Basketball: Defence driving offence for Breakers

By Kris Shannon

Alex Pledger (right) leads the league by a wide margin with 14 blocks from four games. Photo / Getty Images.
Alex Pledger (right) leads the league by a wide margin with 14 blocks from four games. Photo / Getty Images.

The high-powered offence which propelled the Breakers to consecutive ANBL titles has yet to reappear, but their quest for a third crown has suffered little in its absence.

The Breakers are sitting pretty near the top of the ladder after the first month of the season, with last night's 11-point win in Melbourne the latest example of the defending champions grinding out results while below their best.

With a 3-1 record, they are in the same position they were after four rounds in their last campaign - but that's where the similarities end.

In their first three victories last season the Breakers were blowing teams out, averaging 99 points and conceding 77. This time around, with their offence out of touch and averaging 74 points in their three wins, the North Shore club have tightened the screws on defence to give up only 65 points per game.

Where in the past the Breakers were scoring for fun and cruising to big wins, these Breakers have relied on their defence to keep them in games when their shooting has been wayward.

"That's been our thing so far this year," centre Alex Pledger said. "The last couple of years we've been known as a team that can score pretty much at will and be a little in and out defensively.

"But this year we've been pretty good defensively most of the time and a little erratic offensively."

There are personnel factors behind the shift in approach. Gary Wilkinson was consistently among the Breakers best at the offensive end of the court, averaging more than 16 points per game in his time with the club, whereas Pledger prides himself on his ability under his own hoop.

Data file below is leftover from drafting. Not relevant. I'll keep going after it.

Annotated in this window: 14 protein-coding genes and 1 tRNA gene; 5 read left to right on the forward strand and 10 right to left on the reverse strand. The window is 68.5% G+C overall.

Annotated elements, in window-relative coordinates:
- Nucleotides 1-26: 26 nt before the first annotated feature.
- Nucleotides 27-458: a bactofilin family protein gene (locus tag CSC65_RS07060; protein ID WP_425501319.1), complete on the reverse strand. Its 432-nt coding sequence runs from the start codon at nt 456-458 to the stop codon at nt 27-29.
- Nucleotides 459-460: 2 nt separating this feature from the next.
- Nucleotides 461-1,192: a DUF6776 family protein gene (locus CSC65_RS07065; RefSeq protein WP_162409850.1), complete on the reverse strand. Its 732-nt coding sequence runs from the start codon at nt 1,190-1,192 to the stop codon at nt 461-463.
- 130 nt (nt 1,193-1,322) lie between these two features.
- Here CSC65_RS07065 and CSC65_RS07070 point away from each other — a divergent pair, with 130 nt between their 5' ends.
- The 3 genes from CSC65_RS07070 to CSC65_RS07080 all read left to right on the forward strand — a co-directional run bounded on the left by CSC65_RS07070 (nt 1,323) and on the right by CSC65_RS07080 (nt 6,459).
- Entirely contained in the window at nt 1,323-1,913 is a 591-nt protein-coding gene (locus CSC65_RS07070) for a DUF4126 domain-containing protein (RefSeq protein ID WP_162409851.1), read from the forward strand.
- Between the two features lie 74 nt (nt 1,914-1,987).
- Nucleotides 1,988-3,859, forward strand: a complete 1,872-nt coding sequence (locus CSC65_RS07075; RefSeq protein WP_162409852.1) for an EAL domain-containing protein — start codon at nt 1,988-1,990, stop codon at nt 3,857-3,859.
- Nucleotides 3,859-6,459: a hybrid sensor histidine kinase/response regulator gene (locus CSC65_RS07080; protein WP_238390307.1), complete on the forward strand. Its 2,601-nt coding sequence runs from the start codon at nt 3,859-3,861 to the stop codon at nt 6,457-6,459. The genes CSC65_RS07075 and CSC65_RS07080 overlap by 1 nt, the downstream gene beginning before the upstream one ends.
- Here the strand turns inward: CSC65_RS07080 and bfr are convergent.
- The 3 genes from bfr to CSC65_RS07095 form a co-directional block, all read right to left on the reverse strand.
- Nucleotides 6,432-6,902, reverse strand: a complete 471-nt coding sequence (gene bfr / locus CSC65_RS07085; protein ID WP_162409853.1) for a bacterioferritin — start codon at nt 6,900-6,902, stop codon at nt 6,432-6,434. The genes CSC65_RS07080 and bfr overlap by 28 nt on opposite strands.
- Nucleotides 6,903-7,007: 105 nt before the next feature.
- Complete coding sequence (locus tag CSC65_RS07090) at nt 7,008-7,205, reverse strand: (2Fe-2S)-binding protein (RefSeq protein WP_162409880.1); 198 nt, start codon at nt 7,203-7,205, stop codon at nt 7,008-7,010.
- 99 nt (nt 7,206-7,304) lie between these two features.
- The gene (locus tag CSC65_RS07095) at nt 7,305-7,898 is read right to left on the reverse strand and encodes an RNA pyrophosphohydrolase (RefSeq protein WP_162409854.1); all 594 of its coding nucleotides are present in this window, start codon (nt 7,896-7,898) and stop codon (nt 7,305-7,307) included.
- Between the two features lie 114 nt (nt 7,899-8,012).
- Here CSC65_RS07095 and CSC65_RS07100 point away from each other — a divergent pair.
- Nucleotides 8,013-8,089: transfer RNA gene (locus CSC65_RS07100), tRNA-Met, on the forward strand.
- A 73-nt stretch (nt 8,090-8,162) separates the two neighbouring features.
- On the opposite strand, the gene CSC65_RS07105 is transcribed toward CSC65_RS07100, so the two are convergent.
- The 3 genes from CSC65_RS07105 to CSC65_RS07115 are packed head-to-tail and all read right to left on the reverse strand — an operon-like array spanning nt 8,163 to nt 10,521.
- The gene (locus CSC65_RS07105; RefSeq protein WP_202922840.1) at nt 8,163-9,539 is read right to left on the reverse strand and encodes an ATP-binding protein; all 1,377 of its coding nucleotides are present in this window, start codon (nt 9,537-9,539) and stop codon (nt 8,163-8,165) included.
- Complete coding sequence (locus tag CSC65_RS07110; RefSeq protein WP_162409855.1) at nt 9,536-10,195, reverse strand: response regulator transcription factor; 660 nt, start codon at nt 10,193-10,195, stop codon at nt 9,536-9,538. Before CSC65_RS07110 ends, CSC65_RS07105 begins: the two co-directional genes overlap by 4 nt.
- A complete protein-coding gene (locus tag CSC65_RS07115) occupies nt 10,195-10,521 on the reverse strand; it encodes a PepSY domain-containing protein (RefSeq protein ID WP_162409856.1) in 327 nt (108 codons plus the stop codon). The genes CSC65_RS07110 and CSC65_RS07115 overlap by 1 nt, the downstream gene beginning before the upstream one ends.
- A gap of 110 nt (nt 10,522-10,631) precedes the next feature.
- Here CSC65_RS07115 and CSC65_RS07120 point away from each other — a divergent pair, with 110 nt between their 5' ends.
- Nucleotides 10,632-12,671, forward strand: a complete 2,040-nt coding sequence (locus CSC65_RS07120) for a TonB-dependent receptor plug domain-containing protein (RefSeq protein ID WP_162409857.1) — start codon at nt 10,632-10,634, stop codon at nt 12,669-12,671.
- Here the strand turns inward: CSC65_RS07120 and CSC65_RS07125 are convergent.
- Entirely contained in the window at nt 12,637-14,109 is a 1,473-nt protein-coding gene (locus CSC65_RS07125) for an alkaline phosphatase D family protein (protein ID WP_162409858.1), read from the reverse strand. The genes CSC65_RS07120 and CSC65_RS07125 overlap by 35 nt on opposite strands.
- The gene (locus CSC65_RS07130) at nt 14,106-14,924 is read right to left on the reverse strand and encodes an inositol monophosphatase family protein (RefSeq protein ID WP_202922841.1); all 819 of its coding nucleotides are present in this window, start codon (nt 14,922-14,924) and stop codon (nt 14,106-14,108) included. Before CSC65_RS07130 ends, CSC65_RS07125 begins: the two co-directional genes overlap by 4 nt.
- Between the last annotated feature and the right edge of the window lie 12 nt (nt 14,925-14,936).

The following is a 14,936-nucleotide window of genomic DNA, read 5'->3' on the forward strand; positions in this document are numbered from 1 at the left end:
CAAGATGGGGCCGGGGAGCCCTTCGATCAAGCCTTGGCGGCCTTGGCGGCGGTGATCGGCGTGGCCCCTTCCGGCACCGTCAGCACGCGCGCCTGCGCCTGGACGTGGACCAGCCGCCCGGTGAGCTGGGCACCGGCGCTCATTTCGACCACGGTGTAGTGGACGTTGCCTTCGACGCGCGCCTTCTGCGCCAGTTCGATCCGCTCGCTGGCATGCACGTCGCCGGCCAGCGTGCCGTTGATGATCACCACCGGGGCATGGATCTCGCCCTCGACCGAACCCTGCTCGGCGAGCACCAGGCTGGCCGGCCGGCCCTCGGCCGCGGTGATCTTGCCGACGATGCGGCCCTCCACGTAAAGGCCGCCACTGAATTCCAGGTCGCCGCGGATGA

And with good reason. The 25-year-old leads the league by a wide margin with 14 blocks from four games, while he has recovered from the ignominy of being held without a rebound in the Breakers' opening loss against Perth to sit 10th in total boards.

"That's an area where I can have the biggest impact on the game," Pledger said. "I might not be able to score and stretch the floor the way Gary could, but I like to think that I bring a little more as a defensive presence."

Another element in the reduced offensive output has been an inhibited Tom Abercrombie. Usually free-scoring, the swingman was still feeling the effects of last season's ankle injury in the first few games, averaging just 10 points, but he has begun to show signs of returning to his best.

He led the Breakers with 20 points last night and Pledger said his Tall Blacks teammate was looking far more comfortable.

With Abercrombie improving every game and the offence yet to hit top speed, Pledger sounded an ominous warning for the rest of the league.

"We definitely haven't played anywhere near our best ... but we're still findings ways to get wins," he said. "As soon as we get that shooting touch and get that flow offensively, we'll be pretty good."


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